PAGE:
Guest Blog: Rod Taylor

March 18, 2010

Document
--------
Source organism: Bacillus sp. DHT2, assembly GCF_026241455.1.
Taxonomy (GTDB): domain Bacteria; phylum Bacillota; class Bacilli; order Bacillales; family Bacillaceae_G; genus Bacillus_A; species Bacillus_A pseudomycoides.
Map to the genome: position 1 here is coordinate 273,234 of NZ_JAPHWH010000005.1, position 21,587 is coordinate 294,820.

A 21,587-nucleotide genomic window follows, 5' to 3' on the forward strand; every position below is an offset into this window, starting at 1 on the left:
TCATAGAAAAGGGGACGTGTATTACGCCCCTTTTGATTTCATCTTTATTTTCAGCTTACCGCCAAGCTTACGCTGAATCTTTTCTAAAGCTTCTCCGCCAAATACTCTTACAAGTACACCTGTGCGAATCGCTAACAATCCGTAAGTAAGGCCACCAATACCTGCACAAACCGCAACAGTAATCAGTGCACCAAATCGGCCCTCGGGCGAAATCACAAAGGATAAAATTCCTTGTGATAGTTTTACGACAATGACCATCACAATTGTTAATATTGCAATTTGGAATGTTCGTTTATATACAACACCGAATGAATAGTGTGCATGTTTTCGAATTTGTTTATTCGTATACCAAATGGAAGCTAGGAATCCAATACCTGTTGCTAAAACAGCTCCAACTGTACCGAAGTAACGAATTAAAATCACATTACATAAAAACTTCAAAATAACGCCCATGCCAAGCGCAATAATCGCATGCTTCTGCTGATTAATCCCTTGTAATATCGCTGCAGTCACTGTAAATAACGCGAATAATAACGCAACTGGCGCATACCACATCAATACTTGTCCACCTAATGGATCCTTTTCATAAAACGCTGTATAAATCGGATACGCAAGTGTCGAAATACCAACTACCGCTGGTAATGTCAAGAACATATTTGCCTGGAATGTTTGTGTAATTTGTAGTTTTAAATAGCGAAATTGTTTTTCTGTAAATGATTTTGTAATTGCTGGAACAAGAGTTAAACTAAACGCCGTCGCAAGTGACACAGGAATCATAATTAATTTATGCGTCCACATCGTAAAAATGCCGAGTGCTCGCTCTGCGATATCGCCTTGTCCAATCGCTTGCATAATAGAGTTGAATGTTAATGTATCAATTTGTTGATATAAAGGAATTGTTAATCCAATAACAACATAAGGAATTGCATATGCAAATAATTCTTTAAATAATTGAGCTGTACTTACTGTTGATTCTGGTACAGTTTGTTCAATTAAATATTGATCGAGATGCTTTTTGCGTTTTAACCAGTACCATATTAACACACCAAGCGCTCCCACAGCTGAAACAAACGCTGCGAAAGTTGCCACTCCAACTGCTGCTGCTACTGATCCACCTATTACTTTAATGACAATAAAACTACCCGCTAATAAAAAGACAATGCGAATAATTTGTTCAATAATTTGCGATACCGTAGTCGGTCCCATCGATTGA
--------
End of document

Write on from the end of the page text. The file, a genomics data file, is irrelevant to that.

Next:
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In a class I often teach at Stanford University titled, “Stepping Out From the Shadows: Music, the Bass Guitar, and the Rhetoric of Revolution,” we have the pleasure of several prominent bass players visiting or video-conferencing in to us. Recently we had a conversation (via Skype) with Victor Wooten, and the topic was the future of the bass guitar. He began the conversation by playing for us a couple of pieces on two unique bass guitars. The first was a bass that was fretted on one side and fretless on the other. He would play one side and then flip it over and play the other, back and forth. You could even play both sides of the neck at once. The next bass he showed us was called a “bassimer.” Imagine a scenario where a dulcimer and bass guitar hooked up and had a baby (see www.bassimer.com) and look to hear more about this cool instrument at a later time). He played a tune for us on it that was unique both is sound and composition. After blowing our collective minds with these unorthodox instruments and his ever apparent virtuosity, Victor turned toward explaining the difference between the bass as a role and the bass as an instrument. In the course of this conversation, he expressed his concern that, given the growing prominence of players able to demonstrate technical mastery as soloists, young bass players might neglect to fully appreciate the foundational role that bass plays in music. “I learned the bass from the bottom up,” he said, “and only after that did I explore the bass as a solo instrument.” Victor’s comments remind us that the continued growth and success of our instrument depends upon a combined appreciation for its humble roots and its glamorous future. Admiration solely for the former leads to musical close-mindedness, while celebration only of the latter all but insures an uneducated and naïve approach to the instrument. Since the bass is fundamentally about the bottom end, Victor’s advice to learn the bass “from the bottom up” makes sense, right? So, after you finish listening to that incredible new Adam Nitti album, don’t forget to check out what Adam also does for Stephen Curtis Chapman on a daily basis. After that, take time to listen (or re-listen) to some Lionel Hampton, Motown, Miles Davis, James Brown, The Beatles, Beach Boys. Then maybe move on to some Yes, The Brothers Johnson, Sly and the Family Stone, The Who, Weather Report, after which you might tune into some U2, Miles again, The Talking Heads, Rush, Paul Simon, Mr. Big, The Police, and then perhaps some Nirvana, Dr. Dre, Green Day, Erika Badu and David Matthews. All these bands had bass players who play the bass from the bottom up and each provides a good reminder of the fundamental role of bass in music. Now, if you’ll excuse me, I need to put down my jazz bass and check out this bassimer thing…

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